And the Oscar Will Go to … the Man in Tights?

Debate is on about whether comic book flicks deserve Academy Award recognition

Last year’s “Deadpool” surprised everyone when it became one of the biggest box office successes of the year — with over $360 million earned domestically against a modest $58 million production budget.

The R-rated comic book movie opened new doors for an already popular genre.

“Deadpool” has the chance to crack that glass ceiling when the Oscar nominations are announced Jan. 24.

The film surprised again when it scored two Golden Globe nominations, one for Best Motion Picture — Musical or Comedy and another for Best Actor in a Motion Picture — Musical or Comedy (Ryan Reynolds). It was also just nominated for a Producers Guild of America Award for Best Picture.

Though the film failed to pick up statues at the Globes, the mainstream awards recognition has some people speculating about the future of the genre’s relationship with artistic respect. Could characters like Spider-Man and Batman one day be competing next to the likes of teary-eyed, social-agenda-pushing Oscar bait for those much-coveted golden statues?

“If by chance this happens, prepare for the world’s most ridiculous reaction video,” tweeted “Deadpool” actor and producer Ryan Reynolds in response to a Washington Post article pontificating about the film’s chances of getting an actual Oscar nomination.

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Reynolds revealed recently that it’s not “Deadpool” he believes will break the awards glass ceiling of respect for the superhero genre, but “Logan” — set for release in March. It’s reportedly the last time Hugh Jackman will portray his infamous version of the X-Man with claws.

“‘Logan’ looks like a movie that might break that glass ceiling,” Reynolds told Variety about the superhero genre’s road to awards success. “I know firsthand that it’s amazing. I’ve seen some of it. It’s mind-blowing. It relies a lot on character.”

The somber trailer for “Logan,” set to the Johnny Cash cover of Nine Inch Nails’ “Hurt,” already has many making comparisons to a previously dark and serious superhero movie that won major critical praise — “The Dark Knight.” Nolan’s 2008 chapter in the Batman saga was, of course, overlooked for any major Oscar nominations despite the belief of many critics that it would bring a newfound acclaim to the genre — it sits at 94 percent positive on Rotten Tomatoes.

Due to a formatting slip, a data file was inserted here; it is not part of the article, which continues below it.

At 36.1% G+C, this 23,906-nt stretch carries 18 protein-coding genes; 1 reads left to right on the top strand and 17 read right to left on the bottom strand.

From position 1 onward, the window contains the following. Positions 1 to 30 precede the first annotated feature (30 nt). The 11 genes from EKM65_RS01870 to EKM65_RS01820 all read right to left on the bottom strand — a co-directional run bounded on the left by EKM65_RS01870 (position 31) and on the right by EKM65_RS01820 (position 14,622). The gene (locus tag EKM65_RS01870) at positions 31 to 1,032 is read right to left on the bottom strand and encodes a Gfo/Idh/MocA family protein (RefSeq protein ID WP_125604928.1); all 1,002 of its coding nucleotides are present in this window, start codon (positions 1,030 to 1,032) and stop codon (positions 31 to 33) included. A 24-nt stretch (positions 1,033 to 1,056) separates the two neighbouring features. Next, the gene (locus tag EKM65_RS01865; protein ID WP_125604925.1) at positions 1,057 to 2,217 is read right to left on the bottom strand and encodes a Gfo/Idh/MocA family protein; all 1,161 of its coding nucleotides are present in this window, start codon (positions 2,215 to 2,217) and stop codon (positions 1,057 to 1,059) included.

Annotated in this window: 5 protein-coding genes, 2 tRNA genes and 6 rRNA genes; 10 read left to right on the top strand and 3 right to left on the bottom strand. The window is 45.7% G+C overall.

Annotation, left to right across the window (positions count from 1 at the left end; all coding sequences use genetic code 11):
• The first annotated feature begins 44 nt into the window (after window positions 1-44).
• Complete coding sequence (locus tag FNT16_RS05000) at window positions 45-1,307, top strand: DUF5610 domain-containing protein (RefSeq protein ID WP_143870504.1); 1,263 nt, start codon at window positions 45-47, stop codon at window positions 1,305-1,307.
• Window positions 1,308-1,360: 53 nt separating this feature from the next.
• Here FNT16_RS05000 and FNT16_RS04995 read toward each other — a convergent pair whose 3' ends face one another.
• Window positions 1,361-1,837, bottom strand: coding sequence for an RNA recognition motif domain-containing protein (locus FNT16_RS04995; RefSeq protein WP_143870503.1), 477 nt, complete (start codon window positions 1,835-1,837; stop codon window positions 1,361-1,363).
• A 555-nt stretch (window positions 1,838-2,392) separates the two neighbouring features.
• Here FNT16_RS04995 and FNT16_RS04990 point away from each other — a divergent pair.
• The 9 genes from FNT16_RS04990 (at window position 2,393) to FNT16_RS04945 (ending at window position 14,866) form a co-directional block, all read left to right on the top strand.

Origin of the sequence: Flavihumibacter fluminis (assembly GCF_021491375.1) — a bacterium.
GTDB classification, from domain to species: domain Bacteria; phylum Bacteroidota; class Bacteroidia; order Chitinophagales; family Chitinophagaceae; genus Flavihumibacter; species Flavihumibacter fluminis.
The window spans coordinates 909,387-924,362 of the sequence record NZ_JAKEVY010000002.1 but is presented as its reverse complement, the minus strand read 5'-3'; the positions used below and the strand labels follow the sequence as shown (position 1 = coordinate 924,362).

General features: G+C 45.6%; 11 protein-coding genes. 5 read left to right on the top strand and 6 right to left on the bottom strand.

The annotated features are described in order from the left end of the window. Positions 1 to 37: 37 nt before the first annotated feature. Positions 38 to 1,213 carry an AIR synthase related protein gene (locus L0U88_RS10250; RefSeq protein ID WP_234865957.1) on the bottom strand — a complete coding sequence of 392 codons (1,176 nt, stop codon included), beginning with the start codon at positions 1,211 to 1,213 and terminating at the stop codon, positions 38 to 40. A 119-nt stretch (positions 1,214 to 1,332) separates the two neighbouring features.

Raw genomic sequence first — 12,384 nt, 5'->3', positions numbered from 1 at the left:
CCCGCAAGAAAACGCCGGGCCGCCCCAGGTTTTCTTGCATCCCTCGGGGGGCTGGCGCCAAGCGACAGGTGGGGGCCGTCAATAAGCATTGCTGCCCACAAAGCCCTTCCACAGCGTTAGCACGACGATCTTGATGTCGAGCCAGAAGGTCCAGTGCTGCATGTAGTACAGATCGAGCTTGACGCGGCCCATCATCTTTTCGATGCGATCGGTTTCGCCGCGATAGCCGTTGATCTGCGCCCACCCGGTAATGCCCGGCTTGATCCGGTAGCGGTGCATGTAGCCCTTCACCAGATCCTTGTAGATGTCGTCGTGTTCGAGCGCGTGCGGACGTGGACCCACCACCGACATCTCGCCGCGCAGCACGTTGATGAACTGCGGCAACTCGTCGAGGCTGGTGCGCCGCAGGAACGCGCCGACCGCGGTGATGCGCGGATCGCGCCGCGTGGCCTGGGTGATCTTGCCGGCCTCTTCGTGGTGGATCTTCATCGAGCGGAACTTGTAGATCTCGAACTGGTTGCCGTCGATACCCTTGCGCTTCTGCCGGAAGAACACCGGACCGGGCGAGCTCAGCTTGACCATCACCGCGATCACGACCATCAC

Related: Will the Real Batman Please Stand Up?

“When I hosted the Oscars, ‘Batman’ didn’t get nominated and everyone was talking about it. I think the genre is evolving. It’s a stretch to say these are injustices in life — we are happy and making movies,” “Logan” star Hugh Jackman told Variety about superhero movies and potential awards recognition in general. He added that he’s been campaigning for Ryan Reynolds to be nominated for his lead role in “Deadpool.”

What’s keeping superhero movies down? Are they too silly and stuck in fantasy for awards voters to take seriously? Or are they simply not deserving? Sure, films like “Captain America: Civil War” and “Suicide Squad” make tons of money, but do they qualify as anything more than pure entertainment? After all, acclaimed directors like Ridley Scott and Steven Spielberg have scoffed at the genre and its effect on the overall quality of film output.

Awards season movies are typically works that most of America won’t end up seeing.

“‘The Dark Knight’ is the closest we’ll ever get to an Oscar-winning superhero movie,” John Sullivan, screenwriter of “Recoil” and the upcoming “Security,” starring Antonio Banderas and Ben Kingsley, told LifeZette. “Really dark superhero movies tend to try too hard to be classy and revisionist. Really cartoony superhero movies tend to be … bad. ‘Fantastic Four’ tried to do both, and, yeah, we know what happened.”

Sullivan added the “perception” of the Academy voters will likely keep superhero films from getting too much serious attention.

It may sound silly for films like “Deadpool” and “Logan” to have real chances at Oscars and accolades typically reserved for smaller, more serious fare, but the attention may be just what’s needed to help bridge the gap between paying theatergoers and Hollywood awards voters. Compare the amount of paying Americans who saw Best Picture winners like “12 Years a Slave” and “Spotlight” to popular films like “Deadpool” and “The Avengers.”

Awards season movies are typically works that most of America has never heard of and won’t end up seeing. The films push the idea that Hollywood is out of step with the tastes of the rest of the country.

If quality is at all measured by the value brought to the paying masses, then superhero movies would be in the running tomorrow for major awards. “Deadpool” has the chance to crack that glass ceiling when the Oscar nominations are announced Jan. 24. Superhero movies may not yet have the full respect of Hollywood, but they have the attention (and wallets) of everyday theatergoers.

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